Tuesday 11 5 19 morning call

Big waves yesterday, let’s open with a Jaws one posted by Kai Lenny (photo by Erik Aeder). The caption was: Another great day testing a new concept paddle-in gun at Pe’ahi. Crazy potential for the really big day soon to come!

This is what I saw around 6.30am at Lanes from the highway. Knowing the swell was going to increase quickly, I wisely turned around.

Unfortunately I still did more damage that I wanted. Wonderful opportunity to practice non attachment to material things.

Let’s squeeze in other photos from contributing photographers. What makes Kaa Point (kite beach) such an excellent foiling spot is that the waves break on the reef one km out and then they keep rolling on the inside allowing for rides that eventually can go all the way to the beach. Unbroken head high rollers with the perfect steepness. Just ran into this video from two years ago that shows one of such rides.
No need to go to Kanaha for foiling, leave that steeper break to the surfers, please. Photo by Destination360.

The harbor was a lot more manageable, this is Nick illustrating massive advantage n.3 of SUP foiling vs prone foiling: you can lean on the paddle in the cut backs. The other two are:
– faster paddling
– you can catch the wave with your feet already in the footstraps
The only advantage I see in the prone version is that, once you’re flying, you have a much smaller/lighter board under your feet.
Personal preferences count more than objective advantages/disadvantages, so to each one his own, I’m just providing information.

Let’s close with another Lenny at Jaws. This is Ridge towed into a bomb. Photo by Randy Sarrow.

4am significant buoy readings and discussion
South shore
No indication of southerly energy at the buoys, but that might be because of the strength of the NW wrap “overwhelming” it. The fact that the Lanai buoy might get hit by that wrap doesn’t mean that Lahaina will, as the west side of Maui favors a more northerly direction. The only thing that can help in these cases is the Lahaina webcam. That looks pretty good to me, check it out yourself if interested.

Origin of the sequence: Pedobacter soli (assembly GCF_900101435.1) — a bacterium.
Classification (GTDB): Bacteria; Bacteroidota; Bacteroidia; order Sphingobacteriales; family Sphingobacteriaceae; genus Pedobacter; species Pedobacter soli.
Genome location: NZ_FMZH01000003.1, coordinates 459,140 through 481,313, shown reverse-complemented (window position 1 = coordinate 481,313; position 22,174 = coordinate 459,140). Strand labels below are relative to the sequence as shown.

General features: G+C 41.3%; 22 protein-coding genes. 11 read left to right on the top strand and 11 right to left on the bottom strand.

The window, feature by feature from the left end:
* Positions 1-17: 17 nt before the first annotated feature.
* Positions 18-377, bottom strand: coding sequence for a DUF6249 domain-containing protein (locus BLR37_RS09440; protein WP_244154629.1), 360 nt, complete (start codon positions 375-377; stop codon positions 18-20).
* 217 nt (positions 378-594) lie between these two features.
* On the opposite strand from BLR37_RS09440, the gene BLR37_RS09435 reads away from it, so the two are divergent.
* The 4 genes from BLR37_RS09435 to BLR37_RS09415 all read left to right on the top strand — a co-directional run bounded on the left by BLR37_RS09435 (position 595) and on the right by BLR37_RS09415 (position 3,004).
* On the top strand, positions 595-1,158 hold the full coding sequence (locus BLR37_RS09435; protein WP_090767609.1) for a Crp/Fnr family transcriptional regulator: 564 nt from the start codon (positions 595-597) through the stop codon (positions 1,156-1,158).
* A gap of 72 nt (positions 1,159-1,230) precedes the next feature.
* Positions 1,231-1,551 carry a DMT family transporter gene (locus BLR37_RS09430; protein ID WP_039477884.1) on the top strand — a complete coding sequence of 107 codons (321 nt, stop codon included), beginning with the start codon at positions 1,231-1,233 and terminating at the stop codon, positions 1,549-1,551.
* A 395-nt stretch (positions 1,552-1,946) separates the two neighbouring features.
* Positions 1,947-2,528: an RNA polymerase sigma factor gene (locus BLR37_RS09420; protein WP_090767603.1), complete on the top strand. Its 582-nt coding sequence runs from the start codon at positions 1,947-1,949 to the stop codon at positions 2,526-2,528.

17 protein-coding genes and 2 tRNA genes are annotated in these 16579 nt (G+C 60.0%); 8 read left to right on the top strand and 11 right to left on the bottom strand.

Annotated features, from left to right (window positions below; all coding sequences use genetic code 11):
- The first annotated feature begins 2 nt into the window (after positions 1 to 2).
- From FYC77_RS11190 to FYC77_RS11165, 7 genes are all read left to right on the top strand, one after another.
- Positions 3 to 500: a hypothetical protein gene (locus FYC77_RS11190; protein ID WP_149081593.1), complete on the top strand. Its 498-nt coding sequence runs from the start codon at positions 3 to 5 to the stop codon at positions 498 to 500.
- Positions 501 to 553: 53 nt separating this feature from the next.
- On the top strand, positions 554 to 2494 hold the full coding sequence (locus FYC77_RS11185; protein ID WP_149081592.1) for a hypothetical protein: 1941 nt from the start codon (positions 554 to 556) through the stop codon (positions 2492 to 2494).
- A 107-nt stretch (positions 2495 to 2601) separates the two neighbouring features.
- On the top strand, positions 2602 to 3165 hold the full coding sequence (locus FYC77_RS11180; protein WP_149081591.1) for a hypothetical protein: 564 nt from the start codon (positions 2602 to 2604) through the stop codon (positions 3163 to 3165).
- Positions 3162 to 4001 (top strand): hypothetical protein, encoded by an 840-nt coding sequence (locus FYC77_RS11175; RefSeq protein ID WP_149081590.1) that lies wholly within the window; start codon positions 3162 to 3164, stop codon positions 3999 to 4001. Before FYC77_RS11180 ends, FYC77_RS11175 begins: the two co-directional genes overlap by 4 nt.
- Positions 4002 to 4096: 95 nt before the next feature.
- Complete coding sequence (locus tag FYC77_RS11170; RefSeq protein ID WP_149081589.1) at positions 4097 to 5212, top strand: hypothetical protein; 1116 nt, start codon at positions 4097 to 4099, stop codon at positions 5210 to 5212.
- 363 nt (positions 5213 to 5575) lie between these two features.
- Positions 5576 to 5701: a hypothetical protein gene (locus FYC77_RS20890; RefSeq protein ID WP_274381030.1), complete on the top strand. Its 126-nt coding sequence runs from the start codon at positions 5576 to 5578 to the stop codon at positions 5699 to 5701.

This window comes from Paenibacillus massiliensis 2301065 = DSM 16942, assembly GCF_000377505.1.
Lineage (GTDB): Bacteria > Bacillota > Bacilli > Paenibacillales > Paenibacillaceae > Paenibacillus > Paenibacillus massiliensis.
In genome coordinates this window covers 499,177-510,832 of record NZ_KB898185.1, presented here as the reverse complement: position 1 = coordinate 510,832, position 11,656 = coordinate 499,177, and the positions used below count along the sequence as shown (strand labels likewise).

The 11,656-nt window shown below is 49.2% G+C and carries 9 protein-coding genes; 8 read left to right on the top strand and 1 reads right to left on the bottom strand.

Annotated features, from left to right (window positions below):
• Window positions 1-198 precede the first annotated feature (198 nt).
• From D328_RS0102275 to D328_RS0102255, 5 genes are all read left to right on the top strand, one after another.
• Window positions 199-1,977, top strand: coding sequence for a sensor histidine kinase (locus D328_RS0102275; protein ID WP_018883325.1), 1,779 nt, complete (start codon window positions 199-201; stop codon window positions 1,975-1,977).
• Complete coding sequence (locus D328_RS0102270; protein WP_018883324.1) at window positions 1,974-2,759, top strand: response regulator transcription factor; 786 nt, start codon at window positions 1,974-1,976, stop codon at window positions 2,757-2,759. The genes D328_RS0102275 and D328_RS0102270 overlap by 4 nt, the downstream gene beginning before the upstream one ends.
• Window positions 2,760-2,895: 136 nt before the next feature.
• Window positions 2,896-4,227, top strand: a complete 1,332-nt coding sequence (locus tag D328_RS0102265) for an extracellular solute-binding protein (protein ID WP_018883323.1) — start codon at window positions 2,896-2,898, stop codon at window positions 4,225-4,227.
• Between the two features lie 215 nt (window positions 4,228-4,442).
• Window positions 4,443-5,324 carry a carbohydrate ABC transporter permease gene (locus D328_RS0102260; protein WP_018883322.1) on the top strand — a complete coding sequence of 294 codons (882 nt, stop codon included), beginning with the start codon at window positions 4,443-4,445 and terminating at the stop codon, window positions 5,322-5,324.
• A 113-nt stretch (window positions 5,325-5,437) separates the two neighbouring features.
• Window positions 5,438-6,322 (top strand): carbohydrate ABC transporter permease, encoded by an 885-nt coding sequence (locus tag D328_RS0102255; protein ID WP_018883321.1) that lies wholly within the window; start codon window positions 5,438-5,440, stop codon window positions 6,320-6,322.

North shore
NW101
7.3ft @ 11s from 328° (NW)

4.9ft @ 10s from 324° (NW)

Waimea

7.7ft @ 13s from 329° (NW)

3.6ft @ 10s from 327° (NW)

Pauwela

6.9ft @ 13s from 322° (NW)

3.8ft @ 10s from 329° (NW)
 
Below are the graphs of the three reported buoys, all showing that the swell peaked yesterday. The trend will be a declining one, but it’s going to be a pretty slow decline, still plenty big waves to play with today.
 
This is how Pat Cladwell describes the predicted evolution of this swell: Heights should remain above the November average with a downward trend on Tuesday from 315-345 degrees. Breakers should hold a notch under the average Wednesday into Thursday 11/6-7 from the same direction. Heights should trend towards small levels Friday into Saturday morning.

Wind map at noon. Possible temporary little burst of easterly trades, but glassy till 10ish.

Kahului Tides

High Tide     High Tide     Low Tide     Low Tide       Sunrise   Sunset
10:31a  +2.1  11:38p  +1.2   2:31a  +0.8   6:02p  +0.6    6:32a   5:50p    

North Pacific has the NNW fetch responsible for the current swell still in place and a new NW one in the NW corner.

Still a decent fetch in the South Pacific.

Morning sky.

Antiques

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